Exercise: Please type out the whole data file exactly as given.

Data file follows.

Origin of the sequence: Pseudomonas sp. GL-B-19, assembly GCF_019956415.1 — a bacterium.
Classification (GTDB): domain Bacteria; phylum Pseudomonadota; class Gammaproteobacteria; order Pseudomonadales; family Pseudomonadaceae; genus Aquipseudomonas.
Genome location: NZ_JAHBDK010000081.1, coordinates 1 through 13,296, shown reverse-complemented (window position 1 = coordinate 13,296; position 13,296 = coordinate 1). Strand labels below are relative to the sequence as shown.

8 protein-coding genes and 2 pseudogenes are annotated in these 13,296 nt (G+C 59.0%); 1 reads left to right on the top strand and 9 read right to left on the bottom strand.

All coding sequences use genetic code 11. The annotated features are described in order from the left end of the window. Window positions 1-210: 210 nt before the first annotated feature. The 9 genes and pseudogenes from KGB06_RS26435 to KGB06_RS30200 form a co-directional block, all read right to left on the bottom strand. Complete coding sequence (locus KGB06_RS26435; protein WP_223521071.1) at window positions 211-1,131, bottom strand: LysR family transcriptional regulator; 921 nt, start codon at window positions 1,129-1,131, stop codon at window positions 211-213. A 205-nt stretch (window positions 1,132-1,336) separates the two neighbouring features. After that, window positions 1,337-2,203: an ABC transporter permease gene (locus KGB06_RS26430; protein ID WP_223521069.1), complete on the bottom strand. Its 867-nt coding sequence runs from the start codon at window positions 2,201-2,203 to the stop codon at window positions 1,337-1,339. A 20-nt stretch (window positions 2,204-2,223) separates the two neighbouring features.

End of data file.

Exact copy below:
Origin of the sequence: Pseudomonas sp. GL-B-19, assembly GCF_019956415.1 — a bacterium.
Classification (GTDB): domain Bacteria; phylum Pseudomonadota; class Gammaproteobacteria; order Pseudomonadales; family Pseudomonadaceae; genus Aquipseudomonas.
Genome location: NZ_JAHBDK010000081.1, coordinates 1 through 13,296, shown reverse-complemented (window position 1 = coordinate 13,296; position 13,296 = coordinate 1). Strand labels below are relative to the sequence as shown.

8 protein-coding genes and 2 pseudogenes are annotated in these 13,296 nt (G+C 59.0%); 1 reads left to right on the top strand and 9 read right to left on the bottom strand.

All coding sequences use genetic code 11. The annotated features are described in order from the left end of the window. Window positions 1-210: 210 nt before the first annotated feature. The 9 genes and pseudogenes from KGB06_RS26435 to KGB06_RS30200 form a co-directional block, all read right to left on the bottom strand. Complete coding sequence (locus KGB06_RS26435; protein WP_223521071.1) at window positions 211-1,131, bottom strand: LysR family transcriptional regulator; 921 nt, start codon at window positions 1,129-1,131, stop codon at window positions 211-213. A 205-nt stretch (window positions 1,132-1,336) separates the two neighbouring features. After that, window positions 1,337-2,203: an ABC transporter permease gene (locus KGB06_RS26430; protein ID WP_223521069.1), complete on the bottom strand. Its 867-nt coding sequence runs from the start codon at window positions 2,201-2,203 to the stop codon at window positions 1,337-1,339. A 20-nt stretch (window positions 2,204-2,223) separates the two neighbouring features.